March Madness: Angela Yuriko Smith
Embracing Madness for Creativity’s Sake
Madness is the harangued sister to Creativity.
Creativity is the sweet one. She makes socially palatable works of art where the colors compliment, the words make sense and the tune harmonizes.
Not so with Madness. She doesn’t show up on time to engagements, and when she does appear, often at an awkward moment, she is disheveled. Polite company shies away from her wild eye and disjointed conversation.
Madness is the under appreciated genius. She sees what Creativity can’t—the ghost peering from the beams, the dragon in the clouds. She hears the Tell-Tale Heart.
Creativity steals from her sister. She watches her on the sly and borrows her vision like a dress. She wears it well and receives accolades for her use of accessories, texture and color, but it’s the piece that Madness lent that draws the conversation.
Madness should be the one in the spotlight, but she is too unwound and agitated for polite company. Her colors run together, the words jumble into nonsense and her tune jars the ear with discordance.
Each of us host both sisters within us. We learn quickly in our early years to color inside the lines and let demure Creativity take the lead. We are praised when we create gently and with care.
Madness makes tantrums. She spills the ink pot and ignores it to write runes on the wall. She rages without knowing why. She is the evil twin of Creativity—unleashed and uncontrollable.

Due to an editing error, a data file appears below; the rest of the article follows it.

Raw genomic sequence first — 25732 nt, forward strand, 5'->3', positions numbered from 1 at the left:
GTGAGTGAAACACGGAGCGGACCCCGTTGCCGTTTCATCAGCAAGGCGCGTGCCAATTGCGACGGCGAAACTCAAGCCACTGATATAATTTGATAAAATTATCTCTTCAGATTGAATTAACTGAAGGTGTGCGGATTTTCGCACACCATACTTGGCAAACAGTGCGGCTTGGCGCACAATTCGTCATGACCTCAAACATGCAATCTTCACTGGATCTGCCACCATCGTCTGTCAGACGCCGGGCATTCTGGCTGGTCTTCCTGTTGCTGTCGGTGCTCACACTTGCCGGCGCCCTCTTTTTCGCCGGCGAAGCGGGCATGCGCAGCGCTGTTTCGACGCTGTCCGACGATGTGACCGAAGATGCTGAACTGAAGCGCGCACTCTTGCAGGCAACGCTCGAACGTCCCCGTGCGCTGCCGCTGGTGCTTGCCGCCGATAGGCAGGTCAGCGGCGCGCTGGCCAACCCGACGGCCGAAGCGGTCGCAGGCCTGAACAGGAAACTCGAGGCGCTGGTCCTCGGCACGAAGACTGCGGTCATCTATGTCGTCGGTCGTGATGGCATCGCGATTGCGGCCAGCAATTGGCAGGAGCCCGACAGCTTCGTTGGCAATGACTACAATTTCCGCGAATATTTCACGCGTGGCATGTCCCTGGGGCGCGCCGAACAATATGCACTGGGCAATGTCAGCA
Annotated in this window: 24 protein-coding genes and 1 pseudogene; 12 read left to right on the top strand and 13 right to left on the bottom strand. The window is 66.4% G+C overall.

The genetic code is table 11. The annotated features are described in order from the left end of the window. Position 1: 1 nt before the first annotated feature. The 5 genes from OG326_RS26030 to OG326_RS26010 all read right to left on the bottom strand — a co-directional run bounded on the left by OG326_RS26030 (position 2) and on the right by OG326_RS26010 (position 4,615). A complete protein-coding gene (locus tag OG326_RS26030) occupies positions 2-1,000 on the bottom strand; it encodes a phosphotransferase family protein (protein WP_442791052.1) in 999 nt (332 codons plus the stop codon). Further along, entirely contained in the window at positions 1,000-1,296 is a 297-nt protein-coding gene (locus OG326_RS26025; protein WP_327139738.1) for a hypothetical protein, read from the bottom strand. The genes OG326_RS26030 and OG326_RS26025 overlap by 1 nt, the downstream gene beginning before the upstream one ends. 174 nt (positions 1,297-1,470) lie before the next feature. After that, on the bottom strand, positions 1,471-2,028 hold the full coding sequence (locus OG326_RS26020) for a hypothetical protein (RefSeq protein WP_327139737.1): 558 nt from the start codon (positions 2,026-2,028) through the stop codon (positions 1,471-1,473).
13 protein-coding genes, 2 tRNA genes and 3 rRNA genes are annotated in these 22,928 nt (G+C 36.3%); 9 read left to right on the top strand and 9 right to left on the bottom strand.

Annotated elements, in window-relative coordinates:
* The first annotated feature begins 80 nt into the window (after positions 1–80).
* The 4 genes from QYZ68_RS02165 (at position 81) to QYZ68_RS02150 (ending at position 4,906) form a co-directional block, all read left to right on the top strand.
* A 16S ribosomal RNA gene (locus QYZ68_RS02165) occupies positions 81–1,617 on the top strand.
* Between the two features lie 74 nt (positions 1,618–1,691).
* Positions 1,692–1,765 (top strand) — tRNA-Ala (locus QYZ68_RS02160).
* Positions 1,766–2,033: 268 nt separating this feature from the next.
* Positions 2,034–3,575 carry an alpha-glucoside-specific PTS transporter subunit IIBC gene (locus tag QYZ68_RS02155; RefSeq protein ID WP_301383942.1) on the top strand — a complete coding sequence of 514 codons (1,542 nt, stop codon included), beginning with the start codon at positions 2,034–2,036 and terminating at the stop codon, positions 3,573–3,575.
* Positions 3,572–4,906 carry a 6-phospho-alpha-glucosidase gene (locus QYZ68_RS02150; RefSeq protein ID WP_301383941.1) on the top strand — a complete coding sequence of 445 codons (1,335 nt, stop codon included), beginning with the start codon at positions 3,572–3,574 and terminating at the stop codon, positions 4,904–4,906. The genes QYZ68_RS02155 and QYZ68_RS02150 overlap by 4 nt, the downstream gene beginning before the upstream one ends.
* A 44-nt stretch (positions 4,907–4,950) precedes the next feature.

If we want to be solid, successful artists, we must learn to live with both sisters. Sweet Creativity gets us through the performances and exhibitions peacefully. We appropriately nod and smile at the praise we are given… but the spark the audience praises, oblivious to truth, will be the work of Madness.
The murder settles around me
judging me with rude calls—
a cacophony of dark portent
drapes like a pall
signalling my doom.
And I love the murder
with all it’s ominous gesturing
full of dark rustle and scraping caw.
From deep within the sharp and grasping maw
I hear my name called out sharp, rasping and raw
with strong hints toward apocalyptic prophecies
that surround, but somehow, cannot touch me
and I laugh, in the gloom, at all they foresee
because there is no guilt in being guilty.
I was made to love the murder.
Sadly, it becomes bored and takes wing
taking the chorus of discontent away.
I’m sad to lose their violent affection.
For all their rude ways, they see me
and call my madness
for what it is.
Angela Yuriko Smith’s work has been published in several print and online publications, including the “Horror Writers Association’s Poetry Showcase” vols. 2-4, “Christmas Lites” vols. 1-6 and the “Where the Stars Rise: Asian Science Fiction and Fantasy” anthology.
She has nearly 20 books of speculative fiction and poetry for adults, YAs and children. Her first collection of poetry, “In Favor of Pain,” was nominated for an 2017 Elgin Award.
Find her online at AngelaYSmith.com.